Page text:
Reading1 reading
Week 2 Outline10m
Quiz1 practice exercise
2. The Culture of Sensibility and the ‘Man of Feeling’ - This quiz contributes 11% towards your final grade28m

3

Section
Clock
2 hours to complete

Gainsborough at the Huntington

We consider five pictures by Thomas Gainsborough in week three of this course that are held in the collection of the Huntington Gallery in California, through an explication of how the artist represented his subjects in the context of the culture of sensibility. Beginning with Gainsborough’s painting of Karl Friedrich Abel, we consider how the artist produced his portrait of masculinity through references to music, science and the senses. We then move to Gainsborough’s pendant portraits of Lord and Lady Ligonier, and The Blue Boy, focussing upon boundaries of gender and sexuality, including debates around effeminacy and passion between the sexes. We conclude with the Huntington’s Cottage Door, considering how this staged scene calls the viewer to look with charity upon impoverished rural women and their children. ...
Reading
4 videos (Total 39 min), 1 reading, 1 quiz
Video4 videos
3:2 The Ligoniers: The Tensions of Gender in Paint12m
3:3 The Blue Boy: Effeminacy and the Culture of Sensibility8m
3:4 Gainsborough’s Cottage Door: Charity and Sensibility11m
Reading1 reading
Week 3 Outline10m
Quiz1 practice exercise
3. Gainsborough at the Huntington - This quiz contributes 11% towards your final grade26m

4

Section
Clock
2 hours to complete

Sexual Codes in Eighteenth Century French Courtly Painting

This week Jennifer Milam, Professor of Art History at the University of Sydney, reveals the sexual codes and symbols of art in eighteenth century French painting. Professor Milam uncovers the erotic references imbedded in the courtly art of François Boucher and Jean-Honoré Fragonard. Two pastoral paintings by François Boucher form the centrepiece of this discussion of the playful and provocative representation of gender in the Ancien Régime. In addition, Professor Milam provides an in depth account of how these codes operated in some famous prints and drawings of the period. ...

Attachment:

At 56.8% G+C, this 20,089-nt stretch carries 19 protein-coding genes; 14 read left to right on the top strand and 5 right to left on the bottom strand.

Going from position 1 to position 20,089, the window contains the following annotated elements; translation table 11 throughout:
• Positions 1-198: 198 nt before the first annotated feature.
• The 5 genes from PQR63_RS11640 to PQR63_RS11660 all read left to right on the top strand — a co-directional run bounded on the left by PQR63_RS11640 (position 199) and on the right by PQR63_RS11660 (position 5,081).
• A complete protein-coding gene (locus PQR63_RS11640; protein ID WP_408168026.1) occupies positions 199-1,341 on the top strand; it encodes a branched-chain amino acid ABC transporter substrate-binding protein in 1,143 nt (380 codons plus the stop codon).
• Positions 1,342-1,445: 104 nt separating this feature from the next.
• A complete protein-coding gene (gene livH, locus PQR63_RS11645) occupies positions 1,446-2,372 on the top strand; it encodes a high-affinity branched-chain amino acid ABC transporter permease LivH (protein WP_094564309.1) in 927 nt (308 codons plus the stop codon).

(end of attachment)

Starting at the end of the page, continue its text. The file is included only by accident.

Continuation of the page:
Reading
3 videos (Total 37 min), 1 reading, 1 quiz
Video3 videos
4:2 Madame de Pompadour: Controlling the Gaze6m
4:3 Fragonard: Sex and the Circulation of Popular Culture7m
Reading1 reading
Week 4 Outline10m
Quiz1 practice exercise
4. Sexual Codes in Eighteenth Century French Courtly Painting - This quiz contributes 11% towards your final grade28m
4.6

Top Reviews

By NMAug 24th 2017

Very interesting course. Gives you insights on how gender played an important role in the arts. Also how to differentiate and read work on sexuality and gender.

By NWJun 19th 2017

Great course! It has changed the way I view art. The lecturers make complex material accessible and interesting.

Instructor

Jeanette Hoorn

Professor
Culture and Communication

About The University of Melbourne

The University of Melbourne is an internationally recognised research intensive University with a strong tradition of excellence in teaching, research, and community engagement. Established in 1853, it is Australia's second oldest University....

Frequently Asked Questions

  • Once you enroll for a Certificate, you’ll have access to all videos, quizzes, and programming assignments (if applicable). Peer review assignments can only be submitted and reviewed once your session has begun. If you choose to explore the course without purchasing, you may not be able to access certain assignments.

  • When you purchase a Certificate you get access to all course materials, including graded assignments. Upon completing the course, your electronic Certificate will be added to your Accomplishments page - from there, you can print your Certificate or add it to your LinkedIn profile. If you only want to read and view the course content, you can audit the course for free.